Within the 2-hour time limit I set for myself, I was really surprised by how much I got done when I put my mind to it.  Let’s face it, cleaning is not exactly a ‘fun’ activity.  But the sense of satisfaction when you look and see how much you’ve done (and how far away the next bout of ‘periodical cleaning’ will be)… well, there’s some measure of enjoyment in that.

Life’s little worries and cares are naturally forgotten when all you’re thinking, is “Geez, how did so much dust get behind these damn radiators?”  The one thing that motivated me more than anything was trying to beat the 2-hour time limit. I’m a competitive person.  Who better to compete with than yourself?

Perhaps doctors could prescribe ‘periodical cleaning’ rather than pills when patients need to cheer themselves up? The world might be a jollier – and cleaner – place because of it 🙂

For Isabella Beeton’s periodical and seasonal cleaning advice: (Section 2326)

Day 33: To Cook or Not to Cook

December 20, 2009

It’s now been a month since I started this Household Management challenge.

Looking back over the last 33 days, it’s already been an incredibly interesting journey.  I’ve tried quite a few things that I’d never have tried otherwise (Carrot Jam, Dampfnudeln).  Some things I won’t be trying again (Apple Soup, anyone?), but others will probably stick with me long after Mrs Beeton in 365 Days is over.  My household accounts are already in far better shape, for one.

But the thing is, when I first started this experiment I thought the focus would be much more ‘’householdy’’.  Instead, a lot of this challenge has so far revolved around the kitchen.  In a way, Mrs Beeton’s Book of Household Management is really just a cookery book, with the kitchen as the star, the diva, the prima donna.  The chapters that provide advice to members of the household – the supporting cast, if you will – act as the backdrop against which the kitchen can properly function.

Part of the problem in applying Victorian advice to the 21st century, is that a lot of it just isn’t that relevant anymore.  At least, not in ordinary, non-toff households.  No one I know has a Butler, Footman, Housekeeper, Cook, Maid-of-all-Work, Laundry Maid, Cook, etc. (sometimes I wish I did!).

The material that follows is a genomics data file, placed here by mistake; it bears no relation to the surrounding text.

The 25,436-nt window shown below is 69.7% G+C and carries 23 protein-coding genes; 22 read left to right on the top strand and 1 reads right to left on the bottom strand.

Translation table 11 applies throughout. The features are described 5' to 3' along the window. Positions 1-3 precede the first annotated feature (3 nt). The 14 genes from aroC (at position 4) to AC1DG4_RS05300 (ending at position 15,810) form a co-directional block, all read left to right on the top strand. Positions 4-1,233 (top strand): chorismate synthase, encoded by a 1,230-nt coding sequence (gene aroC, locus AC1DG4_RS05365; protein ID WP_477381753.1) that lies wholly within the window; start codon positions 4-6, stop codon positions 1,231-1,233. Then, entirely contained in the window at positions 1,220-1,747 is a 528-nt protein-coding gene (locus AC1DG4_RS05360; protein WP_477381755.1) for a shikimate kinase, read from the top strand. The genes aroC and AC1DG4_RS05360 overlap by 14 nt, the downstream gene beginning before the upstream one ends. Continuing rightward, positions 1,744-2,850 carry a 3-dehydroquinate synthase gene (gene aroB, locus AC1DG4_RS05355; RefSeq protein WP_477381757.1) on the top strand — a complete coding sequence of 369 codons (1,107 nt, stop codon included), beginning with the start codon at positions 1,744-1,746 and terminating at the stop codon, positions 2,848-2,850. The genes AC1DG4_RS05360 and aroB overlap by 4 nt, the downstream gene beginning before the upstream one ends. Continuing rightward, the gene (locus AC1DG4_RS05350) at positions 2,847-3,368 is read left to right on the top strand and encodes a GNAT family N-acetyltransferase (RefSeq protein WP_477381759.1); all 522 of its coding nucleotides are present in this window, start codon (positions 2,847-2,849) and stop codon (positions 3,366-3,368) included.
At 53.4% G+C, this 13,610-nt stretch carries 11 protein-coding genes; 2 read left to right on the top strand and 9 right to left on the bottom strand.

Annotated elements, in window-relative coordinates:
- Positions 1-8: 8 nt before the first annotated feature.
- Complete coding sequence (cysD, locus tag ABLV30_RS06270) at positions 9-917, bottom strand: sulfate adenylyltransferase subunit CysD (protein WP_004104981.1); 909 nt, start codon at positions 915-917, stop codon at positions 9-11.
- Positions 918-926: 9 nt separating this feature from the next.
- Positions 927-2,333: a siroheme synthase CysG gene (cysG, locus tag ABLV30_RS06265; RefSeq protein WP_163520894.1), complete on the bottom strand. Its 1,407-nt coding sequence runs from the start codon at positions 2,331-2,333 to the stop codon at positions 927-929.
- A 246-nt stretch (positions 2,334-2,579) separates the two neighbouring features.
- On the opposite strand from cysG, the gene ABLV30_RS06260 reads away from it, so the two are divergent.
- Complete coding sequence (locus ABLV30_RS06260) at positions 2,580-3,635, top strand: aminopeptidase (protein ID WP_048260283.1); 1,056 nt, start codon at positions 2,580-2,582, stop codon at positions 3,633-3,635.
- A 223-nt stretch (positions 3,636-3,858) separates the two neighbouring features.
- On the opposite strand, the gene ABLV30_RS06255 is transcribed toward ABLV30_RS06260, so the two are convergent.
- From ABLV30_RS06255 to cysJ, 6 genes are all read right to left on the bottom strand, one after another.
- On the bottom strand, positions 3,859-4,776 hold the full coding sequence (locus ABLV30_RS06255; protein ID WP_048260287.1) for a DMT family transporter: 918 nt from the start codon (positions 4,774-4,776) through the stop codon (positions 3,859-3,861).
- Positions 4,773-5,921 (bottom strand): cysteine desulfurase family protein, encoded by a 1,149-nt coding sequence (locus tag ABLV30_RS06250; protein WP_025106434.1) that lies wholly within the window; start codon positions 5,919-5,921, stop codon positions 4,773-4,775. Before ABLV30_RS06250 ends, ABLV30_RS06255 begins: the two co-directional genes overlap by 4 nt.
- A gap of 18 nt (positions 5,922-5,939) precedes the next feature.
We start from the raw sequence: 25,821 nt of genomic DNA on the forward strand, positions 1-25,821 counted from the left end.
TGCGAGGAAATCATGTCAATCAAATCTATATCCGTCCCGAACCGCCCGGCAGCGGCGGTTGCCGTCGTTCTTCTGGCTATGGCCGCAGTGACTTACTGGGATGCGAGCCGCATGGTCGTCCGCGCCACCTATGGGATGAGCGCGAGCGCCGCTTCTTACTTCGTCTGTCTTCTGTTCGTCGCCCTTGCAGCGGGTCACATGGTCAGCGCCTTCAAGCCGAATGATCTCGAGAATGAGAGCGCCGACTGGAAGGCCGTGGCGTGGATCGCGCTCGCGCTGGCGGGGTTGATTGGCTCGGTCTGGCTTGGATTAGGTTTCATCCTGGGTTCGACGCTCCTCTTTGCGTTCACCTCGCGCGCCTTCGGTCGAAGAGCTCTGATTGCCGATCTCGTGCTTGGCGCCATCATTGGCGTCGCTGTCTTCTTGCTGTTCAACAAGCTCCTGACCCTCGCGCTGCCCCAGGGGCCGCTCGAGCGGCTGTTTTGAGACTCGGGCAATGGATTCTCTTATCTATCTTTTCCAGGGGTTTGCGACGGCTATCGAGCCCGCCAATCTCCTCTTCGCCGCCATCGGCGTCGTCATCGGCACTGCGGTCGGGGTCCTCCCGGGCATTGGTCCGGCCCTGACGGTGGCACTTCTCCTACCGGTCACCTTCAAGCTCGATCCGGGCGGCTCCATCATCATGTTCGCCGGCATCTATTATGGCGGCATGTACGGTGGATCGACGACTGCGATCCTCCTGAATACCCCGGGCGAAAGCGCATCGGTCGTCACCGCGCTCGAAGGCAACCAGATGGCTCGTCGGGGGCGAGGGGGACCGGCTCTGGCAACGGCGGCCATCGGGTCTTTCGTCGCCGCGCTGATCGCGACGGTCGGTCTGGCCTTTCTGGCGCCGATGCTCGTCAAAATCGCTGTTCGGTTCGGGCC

My boyfriend and I hired a weekly cleaner several months ago, which was possibly the biggest thrill I’ve felt since discovering Bretzeln (freshly baked pretzels).   But I felt so awkward about having a stranger in the house, and not knowing the proper employer-cleaner etiquette, that we let her go within a couple of months.

The core of Household Management – the beautiful, bountiful recipe sections – remains absolutely relevant today.  Even if the world were to be taken over by robots and aliens tomorrow, cooking – and the kitchen – will always play a central role in daily life.  A world without it wouldn’t be a world worth living in.

In the meantime, as it’s still apple season here in Germany, I lugged home 4 kilos from the market yesterday.  I spent the entire day in the kitchen, with Household Management by my side.  Most of the day was spent making preserves, including Apple Sauce.  I also made another quantity of her delicious custard, which I liberally doused over some Apple Crumble for dessert this evening.

Perhaps I’m making too hasty a judgment about Household Management’s wider value outside the kitchen (after all, it’s fairly long and I have several hundred pages yet to get through).

332 more days will tell!

Apple Sauce: (Recipe 363)

Day 27: How Not to Go Insane Over Household Spending (Part 2)

December 14, 2009

It’s 10.53pm, I’m utterly knackered, and all I want to do is get everything ready for the morning and crawl under the covers of my warm, ever-so-slightly cat-haired duvet.  Bliss.

But there’s something that’s been looming over me for the last few days: something that simply won’t be shooed away by sighs of weariness and attempts to ‘’think about it tomorrow”.

Ah, household accounts.  How I love thee.  When they’re done, that is.

As it’s been nearly a month since my renewed flush of enthusiasm, and with Saint Nick-related spending emptying one’s pockets, I realize it’s vital to keep on top of our end-of-year spending.  At the same time, a flicker of trepidation at just how much that might be at this stage contributed to a reluctance to do the accounts each day as vowed.  Catch 22.

With a glass of wine to fortify the effort, and playful cats gleefully darting after the scrunched-up paper balls, I set to work on the small mound of receipts, IOUs and mental notes that awaited attention.

The new system, as suggested by Isabella Beeton, breaks spending down into specific categories (Fruit & Vegetables, Meat, etc.).  At the top of each column is its monthly limit.  Entries are (or should be) regularly made with a running total calculated every few days to help keep a tab on things.

In spite of added festive spending for the kitchen and Beeton-inspired experiments, I exhaled with relief when each column’s current month-to-date total came in well under the limit I’d set.

So, by keeping a close eye on the accounts and trying to register everything on a daily basis, I’m sure I can continue to achieve this.